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GREEN BAY — There are many ways in which Green Bay Packers quarterback Aaron Rodgers infuriates opposing defenses. At his best, Rodgers torments them with his hard count and burns man coverage with well-timed scrambles. He dances in the pocket with a ballerina’s ease before flicking his wrist for laser-like completions.

His latest agitator, the one buoying this atypical Packers’ offense, is an instantaneous release that leads to quick completions for small clumps of yards. Rodgers unloads the ball before the defense can blink, and milliseconds later the Packers move the chains.

“That’s a unique trait of his,” quarterbacks coach Alex Van Pelt said. “From the time it hits his hands to the time it comes out can be lightning fast.”

The Philadelphia Eagles are likely to agree.

Rodgers was tremendous in Monday night’s victory and put together a performance that Van Pelt dubbed his best of the season. With masterful command and uncanny precision, Rodgers diced the Eagles with an avalanche of short passes that frustrated a helpless secondary. He finished 30 of 39 for 313 yards and two touchdowns, but the final stat line obscured the overarching strategy: Twenty of his 30 completions yielded 10 yards or fewer.

Rodgers peppered the Eagles until they perished.

“He does it in practice all the time,” defensive back Micah Hyde said.

While the Eagles were the latest victims of Dink-and-Dunk USA, it’s easy to forget there are more than two dozen players in the Packers’ locker room who endure such madness on daily basis. Rodgers, consummate competitor that he is, spares no one from the rapid-fire attack. He slings it in practice like he does in the games, which means that even his teammates can’t stop it.

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Consider some responses from all three levels of the defense: “If somebody is getting the ball out that quick, you can’t get a rush on them or anything like that,” linebacker Joe Thomas said. “When he’s throwing it as accurate as he’s throwing it, I don’t think there’s anything you can do.”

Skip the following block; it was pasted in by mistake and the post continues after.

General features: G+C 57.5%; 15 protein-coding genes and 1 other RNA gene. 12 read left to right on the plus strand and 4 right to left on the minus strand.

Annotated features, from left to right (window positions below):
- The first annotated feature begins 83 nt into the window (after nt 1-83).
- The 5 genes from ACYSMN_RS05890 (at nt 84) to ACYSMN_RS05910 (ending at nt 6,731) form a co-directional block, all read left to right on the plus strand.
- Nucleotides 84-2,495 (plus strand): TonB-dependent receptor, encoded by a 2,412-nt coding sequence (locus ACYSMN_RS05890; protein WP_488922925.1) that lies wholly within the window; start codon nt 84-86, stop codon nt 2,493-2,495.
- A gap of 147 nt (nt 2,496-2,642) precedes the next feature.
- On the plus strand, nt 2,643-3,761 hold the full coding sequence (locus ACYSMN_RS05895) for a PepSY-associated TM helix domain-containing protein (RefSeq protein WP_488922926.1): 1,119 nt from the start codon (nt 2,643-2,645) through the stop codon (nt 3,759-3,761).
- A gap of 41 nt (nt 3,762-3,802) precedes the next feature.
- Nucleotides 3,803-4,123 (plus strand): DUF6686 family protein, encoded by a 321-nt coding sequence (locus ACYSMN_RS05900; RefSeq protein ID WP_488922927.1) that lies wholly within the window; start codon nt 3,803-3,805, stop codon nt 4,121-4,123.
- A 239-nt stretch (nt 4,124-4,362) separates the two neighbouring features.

Said outside linebacker Datone Jones: “You’ve just got to play your game. You never know when a play might be extended. You see it all the time with our offense: A play gets extended, Aaron gets out of the pocket, he’s running around, he’s creating a play. You don’t get discouraged you’ve just got to keep rushing and just keep going.”

Hyde, who plays both slot corner and safety, laughed at his own suggestion: “You can always guess. As a DB that’s not the best thing you should do. But I think that would be the only way you can stop those routes.”

There was, however, one potential antidote cited by a number of defensive players: clean tackling.

Monday’s steady diet of short passes allowed Rodgers to release the ball quickly enough to mitigate opportunities for pass breakups, which forces the defense to more or less concede the catch. At that point, defensive players said, the dink-and-dunk attack becomes a thorough examination of tackling efficiency. Yards after the catch must be limited.

Some examples: In the second quarter against the Eagles, Rodgers completed back-to-back passes to wide receiver Randall Cobb. The first pass gained 8 yards on third-and-7 with the ball released in approximately .97 seconds. The second pass, which the Eagles halted for no gain, was out of Rodgers’ hand in .58 seconds. Many times, Van Pelt said, Rodgers does not even grab the laces. He simply catches the snap and throws.

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Neither of those passes — and there were many others — can be stopped by defense unless it gambles. It's what happens after the catch that determines their success or failure in a given week. And on Monday the Eagles failed.

“When he’s getting the ball out that quick, unless you know what’s coming you’re not going to break up the pass,” safety Kentrell Brice said. “You have to try to tackle after the catch. It’s kind of — well, it’s not kind of frustrating it’s really frustrating because as a defensive player you want to be able to make plays, make interceptions and knock the ball down. But when the ball is getting out quick and he’s hitting his targets and his reads that he wants to go to, it’s kind of frustrating for the defense.

“You have to wrap up. Rally up and make the tackle. Everybody has to run to the ball just in case one person doesn’t (make the play).”

Blink once and the pass has already been completed. Blink twice and short gain turns into much, much more.

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